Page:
In 1944 Eisen played outfield for the new team based in Milwaukee. The Chicks, managed by Max Carey, included in their roster remarkable players as Josephine Kabick, Merle Keagle and Connie Wisniewski, among others. Eisen batted a modest .204 average in 107 games, driving in 41 runs while scoring 55 times, but stole 91 bases and provided stellar defense at outfield. The Chicks had the best overall record (70-45), after leading the league in runs scored (492), batting average (.207), stolen bases (739), and tying for first in home runs (12). The best offensive support came from Keagle, who hit .264 with 47 runs batted in, while topping the AAGPBL hitters in home runs (7) and total bases (145). The one-two pitching staff was led by Kabick, who posted a 26-19 record for a .578 winning percentage and led all pitchers in wins and innings pitched (366), while Wisniewski went 23-10 (.697) with a 2.23 earned run average. The Chicks then went on to win the Championship Title, beating the Kenosha Comets in the postseason. During the seven-game series Wisniewski went 4-1 with a 0.40 ERA in five complete games, including two shutouts, two one-run games and one two-run game, winning three of four matchups with Kenosha's Helen Nicol, who finished with a 17-11 mark (.607) and had led the league with a minuscule 0.93 ERA. Eisen hit .250 in the Series, including the only home run for her team.[2][11][13][14]

Although the Chicks won the championship, they had no local financial backing and could not compete with the American Association Milwaukee Brewers. In fact, the Chicks were forced to play all seven games of the series at Kenosha's Lake Front Stadium because the Brewers were using the Borchert Field in Milwaukee. In addition, the high ticket prices charged for AAGPBL games failed to encourage significant fan support. Due to lack of community support and skepticism of journalists, the team moved to Grand Rapids, Michigan prior to the 1945 season, and became the Grand Rapids Chicks.[15] Eisen raised her average to .240 in 1945, while finishing second in the league with 16 doubles (one behind Fort Wayne Daisies' Helen Callaghan). She also improved considerably in other areas, ending third in total bases (115), fourth in hits (94) and sixth in batting average, tying for seventh in runs scored (44) and for eight in stolen bases (41). Grand Rapids, managed by Benny Meyer, finished in third place with a 60-50 and advanced to the playoffs, but lost to Rockford in the first round, three to one games. Eisen hit .357 for the Chicks in a lost cause.[1][16]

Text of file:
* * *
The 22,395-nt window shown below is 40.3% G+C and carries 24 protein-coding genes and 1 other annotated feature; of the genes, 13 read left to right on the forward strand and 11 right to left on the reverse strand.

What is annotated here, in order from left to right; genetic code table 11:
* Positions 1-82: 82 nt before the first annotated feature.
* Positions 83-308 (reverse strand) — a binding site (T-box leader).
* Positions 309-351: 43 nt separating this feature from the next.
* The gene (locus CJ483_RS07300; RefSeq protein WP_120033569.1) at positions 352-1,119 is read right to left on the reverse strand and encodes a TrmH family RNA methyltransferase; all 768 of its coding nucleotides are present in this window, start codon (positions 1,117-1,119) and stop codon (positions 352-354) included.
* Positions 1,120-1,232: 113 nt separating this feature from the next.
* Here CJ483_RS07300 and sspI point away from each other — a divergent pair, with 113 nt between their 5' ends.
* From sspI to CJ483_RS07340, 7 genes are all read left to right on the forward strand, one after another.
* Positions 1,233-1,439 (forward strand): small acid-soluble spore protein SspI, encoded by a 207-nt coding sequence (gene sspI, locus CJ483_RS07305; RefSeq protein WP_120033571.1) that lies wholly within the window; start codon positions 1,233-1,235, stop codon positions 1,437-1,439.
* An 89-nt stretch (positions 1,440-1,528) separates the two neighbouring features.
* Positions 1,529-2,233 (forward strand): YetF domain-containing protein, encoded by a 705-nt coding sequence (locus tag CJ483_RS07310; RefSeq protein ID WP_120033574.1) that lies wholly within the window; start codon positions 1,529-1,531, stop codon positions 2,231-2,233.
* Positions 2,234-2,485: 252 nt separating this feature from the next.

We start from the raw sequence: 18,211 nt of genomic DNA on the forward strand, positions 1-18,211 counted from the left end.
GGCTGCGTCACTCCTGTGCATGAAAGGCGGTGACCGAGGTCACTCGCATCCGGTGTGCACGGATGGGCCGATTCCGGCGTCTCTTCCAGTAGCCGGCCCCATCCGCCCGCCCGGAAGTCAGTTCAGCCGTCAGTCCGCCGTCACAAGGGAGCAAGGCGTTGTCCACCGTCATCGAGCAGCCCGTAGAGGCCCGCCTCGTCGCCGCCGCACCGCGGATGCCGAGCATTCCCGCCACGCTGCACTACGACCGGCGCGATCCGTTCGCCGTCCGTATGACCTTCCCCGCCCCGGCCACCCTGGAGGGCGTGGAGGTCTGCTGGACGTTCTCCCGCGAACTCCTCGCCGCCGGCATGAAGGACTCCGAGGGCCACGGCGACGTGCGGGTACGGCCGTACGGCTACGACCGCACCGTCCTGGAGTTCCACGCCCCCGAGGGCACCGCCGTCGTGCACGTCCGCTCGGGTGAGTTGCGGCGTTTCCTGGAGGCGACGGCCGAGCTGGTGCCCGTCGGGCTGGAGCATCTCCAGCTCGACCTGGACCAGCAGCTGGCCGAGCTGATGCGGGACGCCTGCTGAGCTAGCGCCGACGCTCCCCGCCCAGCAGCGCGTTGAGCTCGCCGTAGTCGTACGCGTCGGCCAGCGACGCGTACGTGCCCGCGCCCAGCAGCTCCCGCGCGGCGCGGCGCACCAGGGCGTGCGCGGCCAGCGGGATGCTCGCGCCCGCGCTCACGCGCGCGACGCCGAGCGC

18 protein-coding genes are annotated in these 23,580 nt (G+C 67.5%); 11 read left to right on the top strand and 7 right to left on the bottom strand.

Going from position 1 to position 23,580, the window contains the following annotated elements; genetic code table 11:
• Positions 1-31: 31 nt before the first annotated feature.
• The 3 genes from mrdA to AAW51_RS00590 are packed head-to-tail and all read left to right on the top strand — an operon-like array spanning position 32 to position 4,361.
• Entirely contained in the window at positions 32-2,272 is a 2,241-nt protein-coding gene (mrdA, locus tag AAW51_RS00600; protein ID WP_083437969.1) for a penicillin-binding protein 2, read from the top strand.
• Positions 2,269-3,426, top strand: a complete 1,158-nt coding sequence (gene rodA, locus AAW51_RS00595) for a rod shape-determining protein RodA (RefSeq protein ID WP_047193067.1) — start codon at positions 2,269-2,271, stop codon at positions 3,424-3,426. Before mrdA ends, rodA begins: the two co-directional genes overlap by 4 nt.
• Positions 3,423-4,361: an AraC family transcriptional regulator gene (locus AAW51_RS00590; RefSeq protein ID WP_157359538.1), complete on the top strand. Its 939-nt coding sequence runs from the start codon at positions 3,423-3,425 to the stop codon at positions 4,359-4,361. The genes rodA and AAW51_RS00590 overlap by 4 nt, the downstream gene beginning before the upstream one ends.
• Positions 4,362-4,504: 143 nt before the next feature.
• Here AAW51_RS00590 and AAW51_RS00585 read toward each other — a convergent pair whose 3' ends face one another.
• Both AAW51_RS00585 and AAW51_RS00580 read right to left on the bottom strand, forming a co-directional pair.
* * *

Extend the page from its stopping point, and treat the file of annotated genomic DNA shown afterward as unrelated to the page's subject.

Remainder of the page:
By 1946 Eisen joined the expansion Peoria Redwings, stealing 128 bases for them while tying for the most triples (9) along with Racine's Eleanor Dapkus and Rockford's Rose Gacioch. She ranked ninth in average (.256), tenth in total bases (120), and finished second in stolen bases behind Racine's Sophie Kurys, who set a league single-season record with 201 steals in 203 attempts. Eisen garnered All-Star status in the process as the third oufielder behind South Bend's Elizabeth Mahon and Grand Rapids' Merle Keagle. In addition, she piloted the Redwings briefly to become the first female manager in AAGPBL history.[1][17][18]

In 1947, AAGPBL teams flew from Miami, Florida to Havana, Cuba for spring training. All the teams stayed at the Seville Biltmore Hotel and were filmed for Fox Movietone News going down the steps at the University of Havana. At the time, the Brooklyn Dodgers trained in the Cuban capital because Jackie Robinson, who would be the first Afro-American to play in the Major Leagues, was training with the Dodgers for the first time. By then, city ordinances in Vero Beach, Florida, where the Dodgers normally trained, prevented blacks and whites players from competing on the same field against each other. Notably, newspaper stories from Havana indicate that the All-American girls drew larger crowds for their exhibition games at Estadio Latinoamericano than did the Dodgers. Eisen spent part of the year with Peoria, being dealt to Fort Wayne during the midseason in the same transaction that brought Faye Dancer to the Redwings. Eisen hit a combined .216 with 49 runs and 26 RBI in 111 games for both teams.[2][14][19]

Eisen would spend the rest of her career with Fort Wayne. In 1948, she batted .220 with 67 runs and 30 RBI in a career-high 121 games, ending fourth in the league with 88 stolen bases. Fort Wayne, with Dick Bass at the helm, made the playoffs and defeated the Muskegon Lassies in the first round and Grand Rapids in the semi-finals, but was beaten by Rockford in the final series, four to one games. Eisen hit .316 in the finals, collecting six of the 20 hits of the Daisies, with the rest of the team hitting a measly .108.[1][14][20]